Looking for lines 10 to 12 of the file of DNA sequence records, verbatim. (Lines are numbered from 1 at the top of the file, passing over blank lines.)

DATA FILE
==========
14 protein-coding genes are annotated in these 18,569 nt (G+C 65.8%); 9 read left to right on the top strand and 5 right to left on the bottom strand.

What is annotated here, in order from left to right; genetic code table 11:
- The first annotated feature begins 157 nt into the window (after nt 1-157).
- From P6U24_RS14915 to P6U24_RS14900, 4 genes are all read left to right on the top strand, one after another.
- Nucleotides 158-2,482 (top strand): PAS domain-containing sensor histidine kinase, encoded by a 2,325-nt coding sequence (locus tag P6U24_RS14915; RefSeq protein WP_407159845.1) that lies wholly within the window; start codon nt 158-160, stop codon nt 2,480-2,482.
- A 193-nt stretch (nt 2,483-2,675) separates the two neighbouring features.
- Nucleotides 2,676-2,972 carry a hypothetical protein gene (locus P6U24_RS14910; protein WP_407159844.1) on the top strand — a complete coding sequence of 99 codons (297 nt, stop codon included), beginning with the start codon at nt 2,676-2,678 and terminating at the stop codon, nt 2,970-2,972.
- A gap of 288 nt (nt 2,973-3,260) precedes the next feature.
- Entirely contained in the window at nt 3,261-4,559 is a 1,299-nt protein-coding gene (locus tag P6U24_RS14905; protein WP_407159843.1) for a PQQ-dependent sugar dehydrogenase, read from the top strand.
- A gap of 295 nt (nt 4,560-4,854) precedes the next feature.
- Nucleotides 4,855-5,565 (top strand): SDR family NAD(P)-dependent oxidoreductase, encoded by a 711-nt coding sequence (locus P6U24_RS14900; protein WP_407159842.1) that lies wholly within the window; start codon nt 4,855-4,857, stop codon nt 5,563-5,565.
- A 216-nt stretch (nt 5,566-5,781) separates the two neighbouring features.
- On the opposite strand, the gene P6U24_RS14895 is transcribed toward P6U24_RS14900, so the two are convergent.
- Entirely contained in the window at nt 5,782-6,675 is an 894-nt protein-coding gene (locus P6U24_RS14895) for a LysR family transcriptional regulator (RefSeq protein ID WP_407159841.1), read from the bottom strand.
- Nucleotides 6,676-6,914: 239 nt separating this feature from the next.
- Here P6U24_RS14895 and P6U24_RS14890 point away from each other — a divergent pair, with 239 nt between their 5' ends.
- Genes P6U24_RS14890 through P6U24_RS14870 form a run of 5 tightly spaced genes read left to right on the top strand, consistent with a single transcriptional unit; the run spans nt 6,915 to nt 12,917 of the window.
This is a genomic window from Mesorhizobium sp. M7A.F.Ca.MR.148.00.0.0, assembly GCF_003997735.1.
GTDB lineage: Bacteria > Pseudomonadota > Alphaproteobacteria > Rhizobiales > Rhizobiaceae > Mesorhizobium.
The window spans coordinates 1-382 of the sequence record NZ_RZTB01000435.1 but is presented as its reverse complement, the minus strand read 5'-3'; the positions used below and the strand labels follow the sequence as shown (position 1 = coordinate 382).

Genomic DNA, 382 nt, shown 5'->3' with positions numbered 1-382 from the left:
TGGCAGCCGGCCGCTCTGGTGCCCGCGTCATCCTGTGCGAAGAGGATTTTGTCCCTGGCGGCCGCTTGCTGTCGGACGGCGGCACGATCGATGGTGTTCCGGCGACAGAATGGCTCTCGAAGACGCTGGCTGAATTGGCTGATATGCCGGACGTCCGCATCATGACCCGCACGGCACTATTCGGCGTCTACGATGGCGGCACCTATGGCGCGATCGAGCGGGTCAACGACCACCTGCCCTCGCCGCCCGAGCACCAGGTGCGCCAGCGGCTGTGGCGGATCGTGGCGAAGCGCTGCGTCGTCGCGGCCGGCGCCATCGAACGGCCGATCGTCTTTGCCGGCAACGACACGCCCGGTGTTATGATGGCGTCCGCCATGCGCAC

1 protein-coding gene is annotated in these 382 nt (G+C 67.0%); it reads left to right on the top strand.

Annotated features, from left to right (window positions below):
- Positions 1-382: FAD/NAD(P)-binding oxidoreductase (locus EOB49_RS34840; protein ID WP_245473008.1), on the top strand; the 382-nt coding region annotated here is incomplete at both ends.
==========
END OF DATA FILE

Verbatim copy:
- A gap of 295 nt (nt 4,560-4,854) precedes the next feature.
- Nucleotides 4,855-5,565 (top strand): SDR family NAD(P)-dependent oxidoreductase, encoded by a 711-nt coding sequence (locus P6U24_RS14900; protein WP_407159842.1) that lies wholly within the window; start codon nt 4,855-4,857, stop codon nt 5,563-5,565.
- A 216-nt stretch (nt 5,566-5,781) separates the two neighbouring features.